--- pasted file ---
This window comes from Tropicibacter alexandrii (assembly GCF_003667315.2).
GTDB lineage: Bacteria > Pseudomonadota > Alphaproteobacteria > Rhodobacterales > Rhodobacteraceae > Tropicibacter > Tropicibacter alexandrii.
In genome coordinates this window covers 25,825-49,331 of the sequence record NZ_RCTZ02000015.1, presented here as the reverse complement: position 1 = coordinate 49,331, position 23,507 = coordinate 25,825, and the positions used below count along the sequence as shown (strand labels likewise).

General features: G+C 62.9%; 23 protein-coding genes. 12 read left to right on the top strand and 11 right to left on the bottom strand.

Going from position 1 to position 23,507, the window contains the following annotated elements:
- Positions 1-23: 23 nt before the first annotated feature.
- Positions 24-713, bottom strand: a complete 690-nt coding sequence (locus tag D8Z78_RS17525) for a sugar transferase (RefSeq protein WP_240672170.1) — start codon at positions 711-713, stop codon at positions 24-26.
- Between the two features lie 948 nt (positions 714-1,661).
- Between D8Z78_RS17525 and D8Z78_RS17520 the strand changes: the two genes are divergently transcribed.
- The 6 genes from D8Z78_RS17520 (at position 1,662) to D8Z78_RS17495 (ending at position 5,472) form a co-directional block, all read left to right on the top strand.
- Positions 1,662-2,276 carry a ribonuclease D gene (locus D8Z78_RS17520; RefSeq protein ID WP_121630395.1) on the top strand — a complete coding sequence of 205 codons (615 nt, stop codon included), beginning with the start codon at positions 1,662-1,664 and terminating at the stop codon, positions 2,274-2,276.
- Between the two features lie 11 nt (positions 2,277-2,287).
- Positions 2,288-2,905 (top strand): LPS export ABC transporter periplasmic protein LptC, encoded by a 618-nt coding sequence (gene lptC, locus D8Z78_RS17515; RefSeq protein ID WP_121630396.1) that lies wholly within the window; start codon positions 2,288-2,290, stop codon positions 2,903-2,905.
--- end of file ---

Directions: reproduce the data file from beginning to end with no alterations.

This window comes from Tropicibacter alexandrii (assembly GCF_003667315.2).
GTDB lineage: Bacteria > Pseudomonadota > Alphaproteobacteria > Rhodobacterales > Rhodobacteraceae > Tropicibacter > Tropicibacter alexandrii.
In genome coordinates this window covers 25,825-49,331 of the sequence record NZ_RCTZ02000015.1, presented here as the reverse complement: position 1 = coordinate 49,331, position 23,507 = coordinate 25,825, and the positions used below count along the sequence as shown (strand labels likewise).

General features: G+C 62.9%; 23 protein-coding genes. 12 read left to right on the top strand and 11 right to left on the bottom strand.

Going from position 1 to position 23,507, the window contains the following annotated elements:
- Positions 1-23: 23 nt before the first annotated feature.
- Positions 24-713, bottom strand: a complete 690-nt coding sequence (locus tag D8Z78_RS17525) for a sugar transferase (RefSeq protein WP_240672170.1) — start codon at positions 711-713, stop codon at positions 24-26.
- Between the two features lie 948 nt (positions 714-1,661).
- Between D8Z78_RS17525 and D8Z78_RS17520 the strand changes: the two genes are divergently transcribed.
- The 6 genes from D8Z78_RS17520 (at position 1,662) to D8Z78_RS17495 (ending at position 5,472) form a co-directional block, all read left to right on the top strand.
- Positions 1,662-2,276 carry a ribonuclease D gene (locus D8Z78_RS17520; RefSeq protein ID WP_121630395.1) on the top strand — a complete coding sequence of 205 codons (615 nt, stop codon included), beginning with the start codon at positions 1,662-1,664 and terminating at the stop codon, positions 2,274-2,276.
- Between the two features lie 11 nt (positions 2,277-2,287).
- Positions 2,288-2,905 (top strand): LPS export ABC transporter periplasmic protein LptC, encoded by a 618-nt coding sequence (gene lptC, locus D8Z78_RS17515; RefSeq protein ID WP_121630396.1) that lies wholly within the window; start codon positions 2,288-2,290, stop codon positions 2,903-2,905.